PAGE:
shower curtains shabby chic,What makes Vertigo different than Psycho and The Birds is that there is in fact a u201ckey,u201d as there is an explainable answer for almost everything that Scottie has experienced. In Vertigo, that key is Carlottau2019s necklace: material proof of the connection between Judy, Madeline, and the underlying scheme for the murder of the real Mrs. Elster. What is interesting is that the audience is given this information before Scottie discovers it. This knowledge held by the audience, in contrast with Scottieu2019s strange and startling behavior in the reconfiguration of Judy into Madeline, makes Scottieu2019s actions all the more alarming. It is clear that Scottie doesnu2019t even really know why heu2019s doing what heu2019s doing, which he reveals when Judy asks him, u201cWhy are you doing this? What good will it do?u201d to which he answers, u201cI donu2019t know.u201d Though Scottie discovers the u201ckeyu201d that reveals the supernatural circumstances that appear to surround Madeline, there are still unsettling issues left unresolved. By the end of the film, Scottie still doesnu2019t understand the workings within his own mind. He doesnu2019t understand his acrophobia, nor how to overcome it; something he proves in the beginning of the film when he tries to prove to Midge that his fears may be solved by slowly acclimating himself to heights, and at the end with his surprise at overcoming his fear unintentionally. His fear of falling reflects his fear of loss of meaning, something James Vest notes in his essay on Vertigo when he writes, u201cFalling symbolizes instability and powerlessness, loss of control and balance in both a physiological and an existential sense. In Vertigo it serves as a correlative to the collapse of reasonu201d (6). For Scottie, the collapse of reason culminates in both the death of Madeline and his relationship with Judy (ironically the same person). Through Madelineu2019s supposed suicide, Scottie becomes lost within her madness as if it is a riddle that has no answer. Through Judy, Scottie comes to the realization that he can never have Madeline back, and we get no sense of closure for him by the end of the film, only the potential for further psychological damage as he witnesses yet another death by falling.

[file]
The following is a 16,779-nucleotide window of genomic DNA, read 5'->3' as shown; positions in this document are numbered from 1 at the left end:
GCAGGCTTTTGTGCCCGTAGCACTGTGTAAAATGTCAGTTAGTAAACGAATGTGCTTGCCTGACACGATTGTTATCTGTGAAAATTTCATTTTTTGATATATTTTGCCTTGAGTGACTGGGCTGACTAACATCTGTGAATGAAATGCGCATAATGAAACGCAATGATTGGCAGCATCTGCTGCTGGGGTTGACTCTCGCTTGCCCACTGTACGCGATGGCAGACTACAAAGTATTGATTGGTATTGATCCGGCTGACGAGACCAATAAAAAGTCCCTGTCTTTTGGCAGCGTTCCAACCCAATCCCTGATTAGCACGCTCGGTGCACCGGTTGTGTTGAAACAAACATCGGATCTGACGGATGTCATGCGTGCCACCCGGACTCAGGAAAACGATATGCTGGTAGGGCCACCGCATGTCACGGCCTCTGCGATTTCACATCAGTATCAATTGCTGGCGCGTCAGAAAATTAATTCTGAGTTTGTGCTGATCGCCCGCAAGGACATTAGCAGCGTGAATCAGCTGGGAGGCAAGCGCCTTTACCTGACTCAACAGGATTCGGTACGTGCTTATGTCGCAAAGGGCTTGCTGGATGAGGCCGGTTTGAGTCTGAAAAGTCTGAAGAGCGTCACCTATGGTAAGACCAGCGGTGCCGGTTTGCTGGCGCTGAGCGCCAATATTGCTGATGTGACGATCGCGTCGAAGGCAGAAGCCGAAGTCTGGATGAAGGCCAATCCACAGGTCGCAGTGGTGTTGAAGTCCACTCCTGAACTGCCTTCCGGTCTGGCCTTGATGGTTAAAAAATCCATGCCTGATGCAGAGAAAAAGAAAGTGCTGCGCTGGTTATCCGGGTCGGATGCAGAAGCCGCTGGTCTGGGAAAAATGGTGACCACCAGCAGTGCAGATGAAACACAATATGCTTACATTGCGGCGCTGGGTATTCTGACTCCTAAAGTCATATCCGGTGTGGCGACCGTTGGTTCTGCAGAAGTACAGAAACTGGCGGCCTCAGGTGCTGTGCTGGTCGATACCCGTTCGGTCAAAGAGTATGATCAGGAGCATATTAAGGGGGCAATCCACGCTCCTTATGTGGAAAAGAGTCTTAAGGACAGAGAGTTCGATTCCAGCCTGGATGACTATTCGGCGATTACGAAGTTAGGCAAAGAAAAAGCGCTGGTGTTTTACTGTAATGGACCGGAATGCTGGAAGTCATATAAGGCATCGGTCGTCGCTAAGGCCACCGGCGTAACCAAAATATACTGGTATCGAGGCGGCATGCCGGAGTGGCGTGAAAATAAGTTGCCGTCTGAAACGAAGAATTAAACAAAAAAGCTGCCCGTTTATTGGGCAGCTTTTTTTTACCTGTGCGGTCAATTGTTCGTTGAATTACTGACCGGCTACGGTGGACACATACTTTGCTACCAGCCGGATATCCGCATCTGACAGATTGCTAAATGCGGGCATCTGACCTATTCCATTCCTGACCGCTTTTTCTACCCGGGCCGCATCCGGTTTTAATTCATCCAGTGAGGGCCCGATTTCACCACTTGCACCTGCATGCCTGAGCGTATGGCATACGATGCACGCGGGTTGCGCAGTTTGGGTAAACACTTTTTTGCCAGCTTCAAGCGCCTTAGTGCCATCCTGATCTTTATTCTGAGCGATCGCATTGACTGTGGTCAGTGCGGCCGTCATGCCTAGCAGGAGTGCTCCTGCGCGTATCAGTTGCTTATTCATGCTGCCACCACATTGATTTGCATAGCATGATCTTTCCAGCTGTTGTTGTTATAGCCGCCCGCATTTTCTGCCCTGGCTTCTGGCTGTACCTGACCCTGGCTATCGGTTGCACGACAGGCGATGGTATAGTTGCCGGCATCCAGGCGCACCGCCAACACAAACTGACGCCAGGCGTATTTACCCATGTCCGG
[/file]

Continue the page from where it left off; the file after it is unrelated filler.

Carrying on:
Thomas Gainsborough – Wooded Landscape with Herdsmen and Cattle, Buildings on a Hill, and Rustic Lovers Shower Curtain
dollar general shower curtains,Our attachment to Scottie is fostered throughout the majority of the film, and is essentially what makes the second part of the film unsettling. Throughout most of the film, Scottie is likable and relatable, but after Madelineu2019s death he becomes unpredictable, closed-off, and difficult to understand. Our relationship with Scottie is mirrored in the character of his friend Midge, another likeable, relatable character who gets along well with Scottie. In the beginning we get to know Scottie and like him, particularly due to his friendly relationship with Midge, and we are comfortable with his character despite his frightening experience of vertigo in the very beginning of the film. Towards the middle of the movie, like Midge, we detect changes in him as he becomes more and more intrigued with Madeline, and we start to understand him a little less as he distances himself from both the audience and Midge. After Madelineu2019s u201cdeath,u201d he becomes someone we can no longer understand, which is reflected when Midge visits him at the hospital and is unable to elicit any type of response out of him.